Students experiencing the VR video.
To gain a better understanding of life in a refugee camp, Professor Lavanya Proctor brought her Anthropology of South Asia students to the makerspace to experience a virtual reality video. The video entitled, I Am Rohingya, follows a woman named Jamalida as she walks through the refugee camp in which her family lives. The following is the description on Vimeo:
In this immersive VR film by Contrast VR and AJ+, ride with Jamalida around the crowded camp, accompany her inside her tiny home, sit down in the narrow streets with her sons as they play and feel what’s it like to be a refugee stranded in a foreign land.
Prior to coming to the makerspace, students were instructed to download the Vimeo app on their smartphones. Additional smartphones were provided in case students did not have their own. Cardboard VR headsets provided a low-cost, and low-tech way to allow students to immerse themselves in a new surrounding and feel what daily life is like for people living in refugee camps.
While watching the video, students could use audio headsets to block out other sounds and listen at a comfortable volume. They could move through the space and rotate to explore the camp. The VR experience allowed students to immerse themselves much more than passively watching a video. Immersive VR videos like I Am Rohingya give students an opportunity to experience powerful stories, and at between $8-$15, cardboard VR headsets offer a cost-effective way to do this.
Gravitational potential well
For the last 3 years, Professor Deanna Donohoue has included 3D printers with her instrumental analysis chemistry course. In addition to 3D printers, students use other innovative tools such as Arduinos. For the 3D printing portion, students receive training and access to the space and are instructed to print a chemistry-related object from the Journal of Chemical Education, the NIH 3D print exchange, or a general 3D object repository like Thingiverse.
After completing a print, students answer the following questions:
- How can we use 3D printers with other instruments or instrument development?
- Draw a black box model of the 3D printer. Include the computer and steps involved on the computer.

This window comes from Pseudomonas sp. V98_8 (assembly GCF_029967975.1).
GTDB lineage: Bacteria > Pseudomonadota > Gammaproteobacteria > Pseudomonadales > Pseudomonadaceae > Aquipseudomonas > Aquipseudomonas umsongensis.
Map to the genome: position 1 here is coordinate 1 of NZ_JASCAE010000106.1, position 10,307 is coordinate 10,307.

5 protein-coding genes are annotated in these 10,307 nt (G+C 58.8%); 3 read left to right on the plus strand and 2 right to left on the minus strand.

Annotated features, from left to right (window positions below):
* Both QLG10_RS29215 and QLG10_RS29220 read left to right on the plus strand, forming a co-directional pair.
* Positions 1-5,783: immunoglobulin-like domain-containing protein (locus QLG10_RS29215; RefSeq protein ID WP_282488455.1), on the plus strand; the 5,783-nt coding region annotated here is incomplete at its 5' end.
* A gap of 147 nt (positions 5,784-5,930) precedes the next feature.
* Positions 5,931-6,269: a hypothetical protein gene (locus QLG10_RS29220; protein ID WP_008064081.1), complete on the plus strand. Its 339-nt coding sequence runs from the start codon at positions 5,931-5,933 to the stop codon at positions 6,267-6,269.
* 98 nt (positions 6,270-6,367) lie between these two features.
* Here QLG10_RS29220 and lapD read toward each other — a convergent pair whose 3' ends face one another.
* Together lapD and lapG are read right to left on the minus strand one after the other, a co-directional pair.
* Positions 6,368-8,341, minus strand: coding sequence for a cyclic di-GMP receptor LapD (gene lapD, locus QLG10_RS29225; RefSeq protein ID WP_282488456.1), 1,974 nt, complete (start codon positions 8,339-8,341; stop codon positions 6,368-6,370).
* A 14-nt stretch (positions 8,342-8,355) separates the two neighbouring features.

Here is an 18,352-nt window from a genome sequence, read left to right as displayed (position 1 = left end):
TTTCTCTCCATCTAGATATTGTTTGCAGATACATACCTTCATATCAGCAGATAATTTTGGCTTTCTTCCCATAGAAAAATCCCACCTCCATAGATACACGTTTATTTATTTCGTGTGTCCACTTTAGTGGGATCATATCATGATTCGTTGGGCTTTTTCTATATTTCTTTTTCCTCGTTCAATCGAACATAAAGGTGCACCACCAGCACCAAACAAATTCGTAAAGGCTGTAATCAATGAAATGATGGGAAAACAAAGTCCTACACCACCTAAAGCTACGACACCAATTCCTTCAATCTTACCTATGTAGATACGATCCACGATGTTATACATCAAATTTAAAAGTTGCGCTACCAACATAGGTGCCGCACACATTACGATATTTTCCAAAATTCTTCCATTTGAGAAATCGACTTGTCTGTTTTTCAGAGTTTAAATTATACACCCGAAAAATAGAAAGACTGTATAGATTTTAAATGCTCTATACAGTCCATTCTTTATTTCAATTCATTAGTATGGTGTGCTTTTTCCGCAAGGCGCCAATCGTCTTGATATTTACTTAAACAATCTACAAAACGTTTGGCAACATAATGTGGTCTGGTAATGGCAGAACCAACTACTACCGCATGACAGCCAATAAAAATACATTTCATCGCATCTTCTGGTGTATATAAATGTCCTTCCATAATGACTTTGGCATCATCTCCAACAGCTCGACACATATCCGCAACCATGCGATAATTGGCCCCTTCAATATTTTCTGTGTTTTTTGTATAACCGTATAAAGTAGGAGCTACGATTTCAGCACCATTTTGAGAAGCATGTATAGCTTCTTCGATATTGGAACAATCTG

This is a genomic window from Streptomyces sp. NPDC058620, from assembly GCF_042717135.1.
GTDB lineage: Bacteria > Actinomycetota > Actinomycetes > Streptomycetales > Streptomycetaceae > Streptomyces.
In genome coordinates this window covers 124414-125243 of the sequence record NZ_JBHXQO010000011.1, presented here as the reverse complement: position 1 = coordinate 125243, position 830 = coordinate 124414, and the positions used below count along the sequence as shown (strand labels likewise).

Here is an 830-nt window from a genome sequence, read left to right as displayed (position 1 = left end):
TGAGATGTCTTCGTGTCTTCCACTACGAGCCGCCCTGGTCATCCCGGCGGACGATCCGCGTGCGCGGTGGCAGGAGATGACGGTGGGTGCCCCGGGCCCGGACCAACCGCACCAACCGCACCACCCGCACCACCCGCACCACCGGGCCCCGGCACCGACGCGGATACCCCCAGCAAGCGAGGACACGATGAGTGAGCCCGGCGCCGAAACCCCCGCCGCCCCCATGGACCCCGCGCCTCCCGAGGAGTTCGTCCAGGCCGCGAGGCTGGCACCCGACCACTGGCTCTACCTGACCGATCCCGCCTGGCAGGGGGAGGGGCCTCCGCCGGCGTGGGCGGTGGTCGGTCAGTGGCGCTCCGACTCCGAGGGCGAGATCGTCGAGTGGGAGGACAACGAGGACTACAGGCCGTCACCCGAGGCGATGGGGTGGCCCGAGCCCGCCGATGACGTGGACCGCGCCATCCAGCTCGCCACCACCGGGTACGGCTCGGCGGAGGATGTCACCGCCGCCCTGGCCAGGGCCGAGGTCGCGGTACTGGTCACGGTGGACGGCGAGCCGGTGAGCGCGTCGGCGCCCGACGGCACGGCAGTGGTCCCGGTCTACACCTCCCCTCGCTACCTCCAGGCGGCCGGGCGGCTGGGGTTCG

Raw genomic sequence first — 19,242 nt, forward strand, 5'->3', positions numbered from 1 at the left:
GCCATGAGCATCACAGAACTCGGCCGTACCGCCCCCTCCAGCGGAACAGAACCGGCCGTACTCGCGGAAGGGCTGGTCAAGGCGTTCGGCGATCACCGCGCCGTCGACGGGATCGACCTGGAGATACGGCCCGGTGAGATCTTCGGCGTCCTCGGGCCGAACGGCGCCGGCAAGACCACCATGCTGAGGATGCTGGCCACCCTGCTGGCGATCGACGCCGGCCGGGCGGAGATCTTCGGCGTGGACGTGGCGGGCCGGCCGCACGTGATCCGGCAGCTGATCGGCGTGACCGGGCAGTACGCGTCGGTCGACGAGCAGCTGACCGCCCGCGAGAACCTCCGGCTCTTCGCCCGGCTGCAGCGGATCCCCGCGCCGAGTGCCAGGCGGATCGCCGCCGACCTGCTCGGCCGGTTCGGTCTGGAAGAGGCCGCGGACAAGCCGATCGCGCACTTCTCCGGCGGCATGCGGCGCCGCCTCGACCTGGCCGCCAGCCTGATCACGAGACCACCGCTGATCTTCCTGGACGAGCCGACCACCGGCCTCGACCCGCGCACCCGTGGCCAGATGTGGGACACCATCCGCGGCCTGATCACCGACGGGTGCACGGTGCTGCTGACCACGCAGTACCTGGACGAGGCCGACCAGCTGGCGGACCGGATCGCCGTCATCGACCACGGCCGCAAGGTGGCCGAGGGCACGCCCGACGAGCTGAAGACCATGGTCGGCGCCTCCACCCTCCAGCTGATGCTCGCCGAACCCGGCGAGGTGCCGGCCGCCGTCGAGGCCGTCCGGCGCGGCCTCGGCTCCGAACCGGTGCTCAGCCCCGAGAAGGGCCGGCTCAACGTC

- Find an application of 3D printing that you think is interesting.
- Find a scientific publication which uses an instrument made with a 3D printer, or has parts from a 3D printer.
The students are encouraged to think of the printers as they would any other laboratory tool or equipment. This approach as a scientific instrument gives the students beneficial insight and understanding when it comes to troubleshooting. Professor Donohoue described these printers as exciting tools to allow for citizen science as well as creating inexpensive custom tools that allow for previously cost-prohibitive field work.
Signs with QR code and shortened URL to 3D printer reservation forms and calendars were placed near each printer.
We have a few exciting updates for the makerspace for winter term.
- Reserving 3D printers: We’ve implemented a much easier method that uses a combination of Google Forms, the add-on Data Director for Forms, and Google Calendar to reserve the 3D printers and display availability. QR codes and shortened URLs placed near each printer are helping students to quickly see what’s available and make reservations.
- Makerspace Club updates: The student makerspace club has been paired with a child in need of a prosthetic hand through e-Nable and has begun planning the creation of the custom prosthetic.
- Glowforge! We’ve placed our order for a Glowforge laser cutter and hope to receive it this summer.
- Winter term training: Open training sessions are scheduled for Mondays at 2:30 pm and Thursdays at 11 am.
- New furniture and space reorganization: We’ve moved some stuff around to make student projects in process storage more visible- and we’re trying out stools on wheels for more flexible seating. Let us know what you think!
Our mini soldering station with the new rolling stool. We may fill the space with these.
Bookshelf near the makerspace entrance for student projects in process.
Green Plantern created by I&E students Brandon Polanco, Gus Lowry and George Mavrakis
Students from the Innovation and Entrepreneurship course, In Pursuit of Innovation have spent a lot of time in the makerspace this term creating prototypes for some excellent products.
- We’ve had students combine 3D printing and sewing for a portable shelter,
- sew a prototype of a more comfortable sports bra,
- 3D print a prototype compost bin design that makes composting fun for kids
- design and create belt packs made from new types of durable materials
- 3D print a prototype aeroponic planter and cut out the logo with the vinyl cutter
The last project listed has even been made into a Kickstarter project! Be sure to check out the Green Plantern by AIRO. The effort and thought put into this project is very impressive. They hope to make indoor gardening more accessible through their compact aeroponics system.Their campaign runs until December 24, 2017.